Physicians have struggled with the management of patient data for a long time. The struggle intensifies as we attempt to juggle increasingly large and complicated volumes of information during a 24-hour day. As the number and acuity of patients increase in parallel, our abilities to sift critical information and prioritize data are key.
Alarms or alerts to abnormal parameters are of limited benefit and may be counterproductive. The techniques of data display and information visualization hold great promise for revolutionizing how we manage this data overload. Other industries have realized such benefits, and healthcare (especially in the hospital) has good reason to want to catch up. In the meantime, before we can say management of clinical data in the hospital is optimal, there remains much work to do.
Physicians have struggled with the management of patient data for a long time. Such information used to be relatively simple—heart rate, respiratory rate, skin color and temperature, and so on. The limits of technology fundamentally limited what physicians could observe and record.
As our ability to gather information became more sophisticated, so did the data we could acquire. Still, the physician remained the primary collector, assessor, and interpreter of tests and their results. Individual physicians would spin urine and examine the sediment, perform blood smears, and even examine tissue samples for pathology. This was a manageable task for the physician because the number of tests was small, and the interpretation of results was fairly straightforward.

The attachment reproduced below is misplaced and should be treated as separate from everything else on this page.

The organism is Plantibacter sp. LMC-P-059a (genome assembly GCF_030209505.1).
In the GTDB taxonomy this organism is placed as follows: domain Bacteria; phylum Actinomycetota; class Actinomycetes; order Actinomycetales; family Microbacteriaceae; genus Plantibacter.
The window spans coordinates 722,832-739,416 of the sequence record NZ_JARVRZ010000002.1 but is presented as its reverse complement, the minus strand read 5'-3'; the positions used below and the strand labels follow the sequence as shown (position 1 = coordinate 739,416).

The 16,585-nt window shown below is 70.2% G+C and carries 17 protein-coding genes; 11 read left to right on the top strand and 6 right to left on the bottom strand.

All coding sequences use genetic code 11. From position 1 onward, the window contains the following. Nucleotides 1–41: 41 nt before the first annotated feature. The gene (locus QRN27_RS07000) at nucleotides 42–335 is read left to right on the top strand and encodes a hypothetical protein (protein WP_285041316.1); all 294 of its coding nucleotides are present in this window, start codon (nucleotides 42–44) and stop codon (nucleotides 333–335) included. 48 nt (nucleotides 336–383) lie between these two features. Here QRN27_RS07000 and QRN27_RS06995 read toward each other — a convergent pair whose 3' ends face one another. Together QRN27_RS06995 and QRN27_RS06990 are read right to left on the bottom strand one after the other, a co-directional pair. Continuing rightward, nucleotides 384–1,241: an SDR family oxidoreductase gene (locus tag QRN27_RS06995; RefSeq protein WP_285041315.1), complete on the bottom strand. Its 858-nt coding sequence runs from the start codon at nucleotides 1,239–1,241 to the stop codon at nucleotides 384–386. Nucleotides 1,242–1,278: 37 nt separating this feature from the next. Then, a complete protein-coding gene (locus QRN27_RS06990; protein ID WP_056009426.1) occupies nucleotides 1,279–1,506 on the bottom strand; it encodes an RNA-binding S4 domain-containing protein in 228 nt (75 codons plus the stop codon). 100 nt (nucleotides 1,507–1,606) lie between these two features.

Today tests and the ways we can interpret them are both more numerous and more complicated. This has resulted in a significant issue for clinicians: How can we manage all of this information?
Too Much Data
The quantity of data available for the busy clinician is always increasing. This data explosion is happening for three reasons:
- Increased number of sophisticated tests. We test for more diseases, traits, and conditions than ever before. Example: Troponin I, T, and beta natriuretic peptide—all in widespread use today—were not available 10 years ago. Advanced genetic testing will continue this trend;
- Increased archival capability. The cost of data storage continues to decrease, making it inexpensive to archive data that might have been purged in the past; and
- Increased sophistication of data delivery methods. Computers and the networks that connect them are faster than ever. This allows for efficient transfer of data from the archive to the user. It also allows the user to access the data from a variety of geographic locations, including an outpatient office or home.
Patient care in the ICU provides a perfect example of the volumes of data that we generate in the course of clinical care. Monitors capture moment-by-moment readings of heart rate, blood pressure, respirations, oxygen saturation, temperature, electrocardiographic tracings, and more. In addition to capturing the patient’s physiologic signals, we also measure the interventions we perform on patients. We record intravenous fluid and medication rates, artificial ventilation parameters, and so on. A decade ago, East estimated the number of information categories in the ICU to have been in excess of 236.1 Certainly that number has only increased.
Increasingly Complicated Data
As the number of tests has increased, interpretation of the results has become more complex. In many institutions samples are obtained by highly qualified personnel—not the primary physician. Depending on the test, the sample may be sent to a lab (sometimes in a different area of the country) where another individual may perform the test. Finally, a trained observer reviews the results, may make an interpretation of those results, and then records that interpretation—together with the objective data—in the patient’s medical record. These data are then available for the physician to review.